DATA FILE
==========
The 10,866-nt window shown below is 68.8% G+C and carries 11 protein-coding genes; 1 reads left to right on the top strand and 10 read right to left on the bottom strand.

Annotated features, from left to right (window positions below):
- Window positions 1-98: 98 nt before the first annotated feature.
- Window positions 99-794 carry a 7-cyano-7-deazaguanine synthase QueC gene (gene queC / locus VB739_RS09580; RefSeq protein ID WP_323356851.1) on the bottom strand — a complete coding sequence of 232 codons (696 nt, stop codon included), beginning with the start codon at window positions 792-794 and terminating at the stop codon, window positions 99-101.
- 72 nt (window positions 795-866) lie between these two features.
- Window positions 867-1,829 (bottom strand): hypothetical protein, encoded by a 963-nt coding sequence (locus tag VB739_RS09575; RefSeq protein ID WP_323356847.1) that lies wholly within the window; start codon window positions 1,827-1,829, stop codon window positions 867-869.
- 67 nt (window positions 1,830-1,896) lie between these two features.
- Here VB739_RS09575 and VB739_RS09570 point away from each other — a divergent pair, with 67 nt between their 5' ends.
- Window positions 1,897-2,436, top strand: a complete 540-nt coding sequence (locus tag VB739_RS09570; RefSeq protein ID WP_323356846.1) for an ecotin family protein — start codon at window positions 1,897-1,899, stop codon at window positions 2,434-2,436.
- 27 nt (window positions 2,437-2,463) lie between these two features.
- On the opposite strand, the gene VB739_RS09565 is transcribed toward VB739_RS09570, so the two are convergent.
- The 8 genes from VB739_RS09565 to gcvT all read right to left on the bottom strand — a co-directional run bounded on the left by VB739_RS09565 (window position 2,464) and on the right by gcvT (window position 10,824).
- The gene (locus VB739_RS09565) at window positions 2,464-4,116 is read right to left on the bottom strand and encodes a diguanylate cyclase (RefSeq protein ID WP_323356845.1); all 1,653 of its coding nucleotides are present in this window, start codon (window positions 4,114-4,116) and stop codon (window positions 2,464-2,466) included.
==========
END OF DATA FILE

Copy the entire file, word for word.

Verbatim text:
The 10,866-nt window shown below is 68.8% G+C and carries 11 protein-coding genes; 1 reads left to right on the top strand and 10 read right to left on the bottom strand.

Annotated features, from left to right (window positions below):
- Window positions 1-98: 98 nt before the first annotated feature.
- Window positions 99-794 carry a 7-cyano-7-deazaguanine synthase QueC gene (gene queC / locus VB739_RS09580; RefSeq protein ID WP_323356851.1) on the bottom strand — a complete coding sequence of 232 codons (696 nt, stop codon included), beginning with the start codon at window positions 792-794 and terminating at the stop codon, window positions 99-101.
- 72 nt (window positions 795-866) lie between these two features.
- Window positions 867-1,829 (bottom strand): hypothetical protein, encoded by a 963-nt coding sequence (locus tag VB739_RS09575; RefSeq protein ID WP_323356847.1) that lies wholly within the window; start codon window positions 1,827-1,829, stop codon window positions 867-869.
- 67 nt (window positions 1,830-1,896) lie between these two features.
- Here VB739_RS09575 and VB739_RS09570 point away from each other — a divergent pair, with 67 nt between their 5' ends.
- Window positions 1,897-2,436, top strand: a complete 540-nt coding sequence (locus tag VB739_RS09570; RefSeq protein ID WP_323356846.1) for an ecotin family protein — start codon at window positions 1,897-1,899, stop codon at window positions 2,434-2,436.
- 27 nt (window positions 2,437-2,463) lie between these two features.
- On the opposite strand, the gene VB739_RS09565 is transcribed toward VB739_RS09570, so the two are convergent.
- The 8 genes from VB739_RS09565 to gcvT all read right to left on the bottom strand — a co-directional run bounded on the left by VB739_RS09565 (window position 2,464) and on the right by gcvT (window position 10,824).
- The gene (locus VB739_RS09565) at window positions 2,464-4,116 is read right to left on the bottom strand and encodes a diguanylate cyclase (RefSeq protein ID WP_323356845.1); all 1,653 of its coding nucleotides are present in this window, start codon (window positions 4,114-4,116) and stop codon (window positions 2,464-2,466) included.